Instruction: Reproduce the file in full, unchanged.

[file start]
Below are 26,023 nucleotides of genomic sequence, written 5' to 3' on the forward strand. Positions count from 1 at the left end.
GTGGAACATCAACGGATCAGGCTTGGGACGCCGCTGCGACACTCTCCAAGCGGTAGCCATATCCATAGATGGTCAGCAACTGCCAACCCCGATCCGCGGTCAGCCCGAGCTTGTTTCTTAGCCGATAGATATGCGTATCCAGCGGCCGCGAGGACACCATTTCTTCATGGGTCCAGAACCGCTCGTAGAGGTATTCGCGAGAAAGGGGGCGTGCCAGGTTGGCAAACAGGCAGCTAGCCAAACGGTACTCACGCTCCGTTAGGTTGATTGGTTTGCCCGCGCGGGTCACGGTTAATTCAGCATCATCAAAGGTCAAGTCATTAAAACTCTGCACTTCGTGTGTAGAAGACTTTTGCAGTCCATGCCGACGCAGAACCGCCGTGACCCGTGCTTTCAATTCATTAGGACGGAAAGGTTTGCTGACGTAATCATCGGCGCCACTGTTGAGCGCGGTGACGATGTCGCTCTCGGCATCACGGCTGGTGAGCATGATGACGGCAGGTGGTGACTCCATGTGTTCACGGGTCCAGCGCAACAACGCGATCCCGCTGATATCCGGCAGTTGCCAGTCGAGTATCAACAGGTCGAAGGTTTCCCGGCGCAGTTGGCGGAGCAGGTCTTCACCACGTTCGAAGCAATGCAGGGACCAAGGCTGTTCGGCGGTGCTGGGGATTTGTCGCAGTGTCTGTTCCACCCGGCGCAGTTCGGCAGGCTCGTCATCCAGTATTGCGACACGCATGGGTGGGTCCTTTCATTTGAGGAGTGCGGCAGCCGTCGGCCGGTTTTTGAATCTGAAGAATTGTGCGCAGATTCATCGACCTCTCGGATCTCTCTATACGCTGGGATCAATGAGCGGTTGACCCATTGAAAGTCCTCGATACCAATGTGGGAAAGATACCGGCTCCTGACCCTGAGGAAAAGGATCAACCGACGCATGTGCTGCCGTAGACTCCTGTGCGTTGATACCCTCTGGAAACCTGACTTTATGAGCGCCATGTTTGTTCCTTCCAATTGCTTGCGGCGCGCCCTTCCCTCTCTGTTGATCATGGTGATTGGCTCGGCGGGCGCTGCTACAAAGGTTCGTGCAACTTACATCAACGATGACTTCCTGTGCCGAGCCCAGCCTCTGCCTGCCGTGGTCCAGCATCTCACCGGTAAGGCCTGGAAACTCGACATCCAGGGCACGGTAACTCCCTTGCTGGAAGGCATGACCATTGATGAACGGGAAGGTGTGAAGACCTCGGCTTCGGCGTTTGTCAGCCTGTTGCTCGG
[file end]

Below are 26,023 nucleotides of genomic sequence, written 5' to 3' on the forward strand. Positions count from 1 at the left end.
GTGGAACATCAACGGATCAGGCTTGGGACGCCGCTGCGACACTCTCCAAGCGGTAGCCATATCCATAGATGGTCAGCAACTGCCAACCCCGATCCGCGGTCAGCCCGAGCTTGTTTCTTAGCCGATAGATATGCGTATCCAGCGGCCGCGAGGACACCATTTCTTCATGGGTCCAGAACCGCTCGTAGAGGTATTCGCGAGAAAGGGGGCGTGCCAGGTTGGCAAACAGGCAGCTAGCCAAACGGTACTCACGCTCCGTTAGGTTGATTGGTTTGCCCGCGCGGGTCACGGTTAATTCAGCATCATCAAAGGTCAAGTCATTAAAACTCTGCACTTCGTGTGTAGAAGACTTTTGCAGTCCATGCCGACGCAGAACCGCCGTGACCCGTGCTTTCAATTCATTAGGACGGAAAGGTTTGCTGACGTAATCATCGGCGCCACTGTTGAGCGCGGTGACGATGTCGCTCTCGGCATCACGGCTGGTGAGCATGATGACGGCAGGTGGTGACTCCATGTGTTCACGGGTCCAGCGCAACAACGCGATCCCGCTGATATCCGGCAGTTGCCAGTCGAGTATCAACAGGTCGAAGGTTTCCCGGCGCAGTTGGCGGAGCAGGTCTTCACCACGTTCGAAGCAATGCAGGGACCAAGGCTGTTCGGCGGTGCTGGGGATTTGTCGCAGTGTCTGTTCCACCCGGCGCAGTTCGGCAGGCTCGTCATCCAGTATTGCGACACGCATGGGTGGGTCCTTTCATTTGAGGAGTGCGGCAGCCGTCGGCCGGTTTTTGAATCTGAAGAATTGTGCGCAGATTCATCGACCTCTCGGATCTCTCTATACGCTGGGATCAATGAGCGGTTGACCCATTGAAAGTCCTCGATACCAATGTGGGAAAGATACCGGCTCCTGACCCTGAGGAAAAGGATCAACCGACGCATGTGCTGCCGTAGACTCCTGTGCGTTGATACCCTCTGGAAACCTGACTTTATGAGCGCCATGTTTGTTCCTTCCAATTGCTTGCGGCGCGCCCTTCCCTCTCTGTTGATCATGGTGATTGGCTCGGCGGGCGCTGCTACAAAGGTTCGTGCAACTTACATCAACGATGACTTCCTGTGCCGAGCCCAGCCTCTGCCTGCCGTGGTCCAGCATCTCACCGGTAAGGCCTGGAAACTCGACATCCAGGGCACGGTAACTCCCTTGCTGGAAGGCATGACCATTGATGAACGGGAAGGTGTGAAGACCTCGGCTTCGGCGTTTGTCAGCCTGTTGCTCGG